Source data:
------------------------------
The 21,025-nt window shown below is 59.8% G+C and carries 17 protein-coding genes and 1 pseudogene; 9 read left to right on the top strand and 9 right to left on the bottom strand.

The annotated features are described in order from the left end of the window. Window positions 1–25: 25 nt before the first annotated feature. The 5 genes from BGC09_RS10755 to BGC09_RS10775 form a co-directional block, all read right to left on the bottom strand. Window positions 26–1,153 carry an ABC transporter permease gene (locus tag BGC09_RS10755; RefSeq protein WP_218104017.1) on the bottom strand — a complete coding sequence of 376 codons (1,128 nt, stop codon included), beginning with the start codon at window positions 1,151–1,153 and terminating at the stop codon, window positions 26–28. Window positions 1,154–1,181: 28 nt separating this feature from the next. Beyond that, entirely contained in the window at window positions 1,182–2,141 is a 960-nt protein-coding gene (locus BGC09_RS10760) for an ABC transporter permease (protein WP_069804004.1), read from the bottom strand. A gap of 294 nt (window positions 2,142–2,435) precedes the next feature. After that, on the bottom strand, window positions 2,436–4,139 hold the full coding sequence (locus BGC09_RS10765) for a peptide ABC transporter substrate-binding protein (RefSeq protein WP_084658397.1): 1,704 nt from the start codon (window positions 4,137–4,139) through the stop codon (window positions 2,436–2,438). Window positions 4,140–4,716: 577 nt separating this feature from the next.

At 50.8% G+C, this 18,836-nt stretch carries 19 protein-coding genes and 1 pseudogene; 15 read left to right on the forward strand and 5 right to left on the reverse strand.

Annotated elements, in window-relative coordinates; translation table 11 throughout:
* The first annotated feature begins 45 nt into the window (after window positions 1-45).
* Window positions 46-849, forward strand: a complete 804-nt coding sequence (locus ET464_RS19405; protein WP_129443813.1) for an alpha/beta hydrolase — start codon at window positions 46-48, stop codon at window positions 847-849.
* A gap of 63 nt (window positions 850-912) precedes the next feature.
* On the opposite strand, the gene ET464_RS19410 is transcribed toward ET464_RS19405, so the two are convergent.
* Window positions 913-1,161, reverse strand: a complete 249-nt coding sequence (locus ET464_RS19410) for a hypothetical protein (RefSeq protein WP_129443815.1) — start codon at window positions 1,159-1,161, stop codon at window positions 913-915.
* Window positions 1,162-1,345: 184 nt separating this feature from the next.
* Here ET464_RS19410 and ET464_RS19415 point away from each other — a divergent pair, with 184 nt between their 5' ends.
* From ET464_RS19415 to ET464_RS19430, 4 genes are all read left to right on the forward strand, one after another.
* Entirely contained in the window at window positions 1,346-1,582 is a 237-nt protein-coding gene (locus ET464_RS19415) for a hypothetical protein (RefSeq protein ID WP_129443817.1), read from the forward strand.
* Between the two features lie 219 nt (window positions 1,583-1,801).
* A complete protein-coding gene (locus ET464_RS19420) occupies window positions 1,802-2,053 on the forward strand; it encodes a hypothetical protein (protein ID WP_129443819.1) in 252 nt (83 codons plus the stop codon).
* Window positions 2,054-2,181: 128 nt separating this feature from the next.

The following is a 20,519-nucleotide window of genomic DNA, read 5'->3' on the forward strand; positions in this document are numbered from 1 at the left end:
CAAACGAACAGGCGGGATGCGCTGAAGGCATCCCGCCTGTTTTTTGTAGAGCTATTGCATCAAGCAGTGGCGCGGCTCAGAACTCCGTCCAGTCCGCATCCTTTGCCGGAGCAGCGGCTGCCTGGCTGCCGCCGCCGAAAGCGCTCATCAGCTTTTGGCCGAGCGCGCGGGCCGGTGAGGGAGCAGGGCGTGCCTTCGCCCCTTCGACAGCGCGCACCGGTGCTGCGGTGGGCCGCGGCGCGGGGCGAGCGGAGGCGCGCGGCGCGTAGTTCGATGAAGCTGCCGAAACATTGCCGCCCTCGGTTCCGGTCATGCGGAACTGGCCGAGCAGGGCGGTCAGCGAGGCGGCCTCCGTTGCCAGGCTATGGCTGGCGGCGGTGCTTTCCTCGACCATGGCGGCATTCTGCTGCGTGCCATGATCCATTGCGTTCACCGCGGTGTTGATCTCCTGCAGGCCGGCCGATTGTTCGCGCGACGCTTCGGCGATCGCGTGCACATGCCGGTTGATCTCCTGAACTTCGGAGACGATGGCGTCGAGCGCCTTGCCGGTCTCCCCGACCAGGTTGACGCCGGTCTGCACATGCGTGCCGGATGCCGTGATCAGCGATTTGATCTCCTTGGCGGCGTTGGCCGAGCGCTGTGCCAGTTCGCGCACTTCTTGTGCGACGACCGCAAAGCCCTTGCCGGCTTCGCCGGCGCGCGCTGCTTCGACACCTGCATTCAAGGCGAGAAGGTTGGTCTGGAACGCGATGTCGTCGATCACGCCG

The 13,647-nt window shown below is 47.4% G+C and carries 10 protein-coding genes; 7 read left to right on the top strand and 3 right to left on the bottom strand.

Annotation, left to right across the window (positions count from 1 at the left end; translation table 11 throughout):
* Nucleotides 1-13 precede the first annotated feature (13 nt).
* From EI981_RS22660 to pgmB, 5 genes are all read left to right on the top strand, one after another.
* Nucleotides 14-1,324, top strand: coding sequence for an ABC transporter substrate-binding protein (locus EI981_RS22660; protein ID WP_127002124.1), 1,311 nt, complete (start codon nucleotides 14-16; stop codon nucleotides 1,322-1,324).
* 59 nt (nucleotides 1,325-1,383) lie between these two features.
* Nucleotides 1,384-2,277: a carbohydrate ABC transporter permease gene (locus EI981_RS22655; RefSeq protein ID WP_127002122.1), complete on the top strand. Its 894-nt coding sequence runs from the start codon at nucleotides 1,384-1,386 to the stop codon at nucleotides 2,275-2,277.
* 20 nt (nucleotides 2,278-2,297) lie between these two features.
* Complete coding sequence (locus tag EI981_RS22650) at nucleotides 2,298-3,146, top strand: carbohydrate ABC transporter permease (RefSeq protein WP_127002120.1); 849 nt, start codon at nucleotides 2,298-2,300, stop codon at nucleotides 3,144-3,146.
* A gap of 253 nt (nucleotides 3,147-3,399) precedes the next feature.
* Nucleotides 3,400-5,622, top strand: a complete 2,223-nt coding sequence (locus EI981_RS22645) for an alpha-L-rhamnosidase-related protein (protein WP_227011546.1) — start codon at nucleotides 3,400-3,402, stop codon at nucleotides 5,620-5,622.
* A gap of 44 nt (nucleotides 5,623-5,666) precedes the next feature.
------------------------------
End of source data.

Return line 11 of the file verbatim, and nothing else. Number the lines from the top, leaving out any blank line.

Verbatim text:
* Here ET464_RS19410 and ET464_RS19415 point away from each other — a divergent pair, with 184 nt between their 5' ends.